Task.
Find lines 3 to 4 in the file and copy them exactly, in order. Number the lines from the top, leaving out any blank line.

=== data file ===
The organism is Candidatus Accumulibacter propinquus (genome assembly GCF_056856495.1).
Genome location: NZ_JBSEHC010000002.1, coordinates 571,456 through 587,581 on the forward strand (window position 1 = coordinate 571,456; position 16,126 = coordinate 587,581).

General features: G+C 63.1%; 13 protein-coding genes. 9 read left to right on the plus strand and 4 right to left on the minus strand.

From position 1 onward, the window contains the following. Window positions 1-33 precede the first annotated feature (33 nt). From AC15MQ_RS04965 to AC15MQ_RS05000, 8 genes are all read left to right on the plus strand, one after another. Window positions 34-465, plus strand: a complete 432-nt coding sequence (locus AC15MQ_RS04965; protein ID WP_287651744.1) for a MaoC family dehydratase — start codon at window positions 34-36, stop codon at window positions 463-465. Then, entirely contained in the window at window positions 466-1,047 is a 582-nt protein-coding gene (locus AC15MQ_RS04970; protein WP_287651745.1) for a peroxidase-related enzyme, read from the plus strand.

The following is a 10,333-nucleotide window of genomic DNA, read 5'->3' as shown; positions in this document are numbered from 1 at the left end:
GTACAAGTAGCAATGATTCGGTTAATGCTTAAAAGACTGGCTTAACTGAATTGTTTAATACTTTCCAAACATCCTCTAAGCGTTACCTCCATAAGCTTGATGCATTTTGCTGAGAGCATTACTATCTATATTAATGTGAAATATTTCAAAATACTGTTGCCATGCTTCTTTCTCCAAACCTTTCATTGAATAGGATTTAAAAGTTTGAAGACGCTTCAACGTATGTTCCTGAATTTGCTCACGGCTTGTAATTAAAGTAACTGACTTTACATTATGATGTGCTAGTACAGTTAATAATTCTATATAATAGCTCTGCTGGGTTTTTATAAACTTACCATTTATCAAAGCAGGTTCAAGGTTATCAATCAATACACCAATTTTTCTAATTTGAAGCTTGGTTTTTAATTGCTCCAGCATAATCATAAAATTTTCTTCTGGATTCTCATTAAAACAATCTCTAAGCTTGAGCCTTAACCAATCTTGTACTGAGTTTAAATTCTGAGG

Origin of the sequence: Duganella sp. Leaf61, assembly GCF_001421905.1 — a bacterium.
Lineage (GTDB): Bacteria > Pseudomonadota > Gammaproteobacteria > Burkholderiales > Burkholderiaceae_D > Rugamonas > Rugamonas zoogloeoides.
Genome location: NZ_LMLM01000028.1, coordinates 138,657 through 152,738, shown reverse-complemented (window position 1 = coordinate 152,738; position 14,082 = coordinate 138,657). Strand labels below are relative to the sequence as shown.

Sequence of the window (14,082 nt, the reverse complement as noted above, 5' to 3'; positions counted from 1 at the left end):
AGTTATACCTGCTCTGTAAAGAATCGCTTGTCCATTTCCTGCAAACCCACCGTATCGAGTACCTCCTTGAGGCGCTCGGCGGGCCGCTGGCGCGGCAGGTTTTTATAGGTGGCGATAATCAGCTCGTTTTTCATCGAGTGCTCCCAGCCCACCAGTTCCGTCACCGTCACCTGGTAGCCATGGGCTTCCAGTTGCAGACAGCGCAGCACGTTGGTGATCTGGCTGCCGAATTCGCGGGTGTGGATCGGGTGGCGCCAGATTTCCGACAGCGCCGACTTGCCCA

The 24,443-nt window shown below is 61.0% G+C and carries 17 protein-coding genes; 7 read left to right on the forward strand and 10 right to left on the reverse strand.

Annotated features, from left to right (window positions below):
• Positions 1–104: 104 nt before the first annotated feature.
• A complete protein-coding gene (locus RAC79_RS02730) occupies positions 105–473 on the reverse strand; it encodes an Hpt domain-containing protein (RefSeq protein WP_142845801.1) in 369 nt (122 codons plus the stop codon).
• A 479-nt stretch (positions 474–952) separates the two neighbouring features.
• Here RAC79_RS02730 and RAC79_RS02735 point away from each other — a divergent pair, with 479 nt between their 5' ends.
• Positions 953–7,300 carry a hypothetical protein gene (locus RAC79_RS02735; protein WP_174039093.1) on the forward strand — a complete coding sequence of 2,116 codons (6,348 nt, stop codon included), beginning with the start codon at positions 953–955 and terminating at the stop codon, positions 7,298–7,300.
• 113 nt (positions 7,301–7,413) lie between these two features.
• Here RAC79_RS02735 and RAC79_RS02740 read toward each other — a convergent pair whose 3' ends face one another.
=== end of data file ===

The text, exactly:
General features: G+C 63.1%; 13 protein-coding genes. 9 read left to right on the plus strand and 4 right to left on the minus strand.

From position 1 onward, the window contains the following. Window positions 1-33 precede the first annotated feature (33 nt). From AC15MQ_RS04965 to AC15MQ_RS05000, 8 genes are all read left to right on the plus strand, one after another. Window positions 34-465, plus strand: a complete 432-nt coding sequence (locus AC15MQ_RS04965; protein ID WP_287651744.1) for a MaoC family dehydratase — start codon at window positions 34-36, stop codon at window positions 463-465. Then, entirely contained in the window at window positions 466-1,047 is a 582-nt protein-coding gene (locus AC15MQ_RS04970; protein WP_287651745.1) for a peroxidase-related enzyme, read from the plus strand.